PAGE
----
Secondary exclusions up from 6.7% to 10.8%

Posted in Class Struggle's blog on Tue, 06/04/2021 - 16:30,

Martin Thomas

Black-Caribbean, and mixed-background Black-Caribbean-white, students suffer more fixed-term exclusions from schools in England than white students.

There has been outcry about this in the media, and a justified call to investigate possible bias and cultural insensitivities.

The overall statistics on school exclusions, however, suggest that there are bigger and wider factors here than those biases and insensitivities.

Overall, in state secondary schools, where most exclusions are done, ethnic-minority students are excluded at a lower rate than white British students (8% vs 12%: the rates are 17% for black-Caribbean, and 22% for mixed black-Caribbean-white).

The biggest disparity is between an exclusion rate of 29% for free-school-meals-eligible students vs 8% for those students whose families are well-off enough not to qualify for free school meals (FSM).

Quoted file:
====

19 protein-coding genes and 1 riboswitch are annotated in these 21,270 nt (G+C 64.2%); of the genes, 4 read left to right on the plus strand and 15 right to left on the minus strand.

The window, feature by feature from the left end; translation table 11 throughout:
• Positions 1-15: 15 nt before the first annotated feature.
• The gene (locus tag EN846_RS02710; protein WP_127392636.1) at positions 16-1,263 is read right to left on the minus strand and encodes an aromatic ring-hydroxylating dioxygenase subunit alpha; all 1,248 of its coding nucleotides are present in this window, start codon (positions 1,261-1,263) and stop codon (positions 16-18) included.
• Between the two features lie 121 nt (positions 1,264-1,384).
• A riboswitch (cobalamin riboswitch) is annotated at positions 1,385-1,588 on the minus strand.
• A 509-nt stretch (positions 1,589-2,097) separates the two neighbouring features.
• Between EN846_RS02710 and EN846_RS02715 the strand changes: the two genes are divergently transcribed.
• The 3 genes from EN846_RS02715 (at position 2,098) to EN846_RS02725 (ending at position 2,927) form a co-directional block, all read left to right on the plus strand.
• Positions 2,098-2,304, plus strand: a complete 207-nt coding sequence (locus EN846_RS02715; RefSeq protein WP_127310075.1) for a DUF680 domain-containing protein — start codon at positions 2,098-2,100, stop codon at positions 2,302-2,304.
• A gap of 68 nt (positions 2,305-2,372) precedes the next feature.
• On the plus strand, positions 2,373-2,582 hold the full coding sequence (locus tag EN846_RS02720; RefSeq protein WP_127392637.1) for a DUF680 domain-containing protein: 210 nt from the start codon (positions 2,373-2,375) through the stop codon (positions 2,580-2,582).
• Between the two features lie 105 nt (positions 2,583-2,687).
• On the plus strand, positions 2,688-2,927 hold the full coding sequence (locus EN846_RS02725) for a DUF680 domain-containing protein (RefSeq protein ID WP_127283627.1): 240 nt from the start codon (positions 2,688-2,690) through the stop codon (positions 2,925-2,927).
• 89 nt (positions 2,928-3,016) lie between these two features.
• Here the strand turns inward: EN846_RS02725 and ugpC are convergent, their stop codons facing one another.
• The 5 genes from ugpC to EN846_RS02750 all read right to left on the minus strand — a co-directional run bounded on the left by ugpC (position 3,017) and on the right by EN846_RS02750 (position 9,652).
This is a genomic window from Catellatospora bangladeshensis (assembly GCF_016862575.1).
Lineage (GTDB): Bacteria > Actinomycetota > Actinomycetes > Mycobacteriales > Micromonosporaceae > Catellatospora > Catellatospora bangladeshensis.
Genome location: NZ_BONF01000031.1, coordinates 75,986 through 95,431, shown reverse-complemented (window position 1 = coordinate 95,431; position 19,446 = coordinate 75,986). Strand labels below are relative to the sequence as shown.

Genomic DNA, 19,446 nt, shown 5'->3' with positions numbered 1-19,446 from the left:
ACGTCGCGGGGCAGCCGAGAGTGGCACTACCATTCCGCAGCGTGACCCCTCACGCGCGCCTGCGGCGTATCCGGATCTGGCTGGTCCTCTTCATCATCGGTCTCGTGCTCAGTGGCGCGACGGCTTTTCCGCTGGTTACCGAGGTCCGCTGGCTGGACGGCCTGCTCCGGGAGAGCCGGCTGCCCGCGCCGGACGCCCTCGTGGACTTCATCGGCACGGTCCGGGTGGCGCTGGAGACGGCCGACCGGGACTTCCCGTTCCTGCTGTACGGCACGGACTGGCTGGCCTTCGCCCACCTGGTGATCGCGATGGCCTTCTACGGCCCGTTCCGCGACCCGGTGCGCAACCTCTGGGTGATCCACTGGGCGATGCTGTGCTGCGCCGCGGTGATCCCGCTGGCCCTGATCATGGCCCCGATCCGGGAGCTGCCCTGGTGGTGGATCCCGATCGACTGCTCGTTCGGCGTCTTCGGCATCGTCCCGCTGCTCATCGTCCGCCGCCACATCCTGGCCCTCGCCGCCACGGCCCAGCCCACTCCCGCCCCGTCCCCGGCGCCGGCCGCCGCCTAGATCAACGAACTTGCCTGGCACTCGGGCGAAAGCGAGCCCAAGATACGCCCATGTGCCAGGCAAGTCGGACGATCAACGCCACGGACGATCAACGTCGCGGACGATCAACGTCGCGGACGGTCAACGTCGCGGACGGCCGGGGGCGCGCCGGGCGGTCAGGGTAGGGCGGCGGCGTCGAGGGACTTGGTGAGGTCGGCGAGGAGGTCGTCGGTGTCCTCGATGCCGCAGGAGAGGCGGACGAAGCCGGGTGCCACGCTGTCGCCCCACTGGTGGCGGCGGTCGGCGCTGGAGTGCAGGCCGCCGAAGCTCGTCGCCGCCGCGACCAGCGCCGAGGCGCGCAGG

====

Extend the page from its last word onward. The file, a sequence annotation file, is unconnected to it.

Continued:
The 29% rate does not mean that 29 out of every 100 FSM-eligible students suffer an exclusion each year. It does mean that there are 29 exclusions for every 100 students.

There are cultural reasons why students from immigrant families tend, on average, to be more studious and polite than those from long-settled families, and those may explain the lower exclusion rates for Asian-background students (4.5%) and Black-African-background (8%). Roma and Traveller students have very high exclusion rates.

Since many of the Asian and Black-African students will come from poorer households, any cultural effect here masks the class inequities in exclusion. It's a near-certainty that the high rate for all white British students reflects a very high rate for poor white British students and a relatively low rate for well-off ones.

The overall exclusion rate went down for many years, but is up since 2012-3, from 6.7% to 10.8%.

Anecdotally, the probability is that the rise reflects a rise in fussy, arbitrary, and oppressive discipline in schools (elaborate uniform codes, silence in corridors, lining up outside the building before each class, enormous numbers of detentions, and so on). Many of the exclusions will have come as culminations after many detentions, "internal" exclusions, and other alienating and unhelpful measures.

Let's investigate biases and insensitivities. But our overriding concern should be to reform unhelpful and oppressive school discipline, to bring down the overall exclusion rate, and to reduce its class bias.

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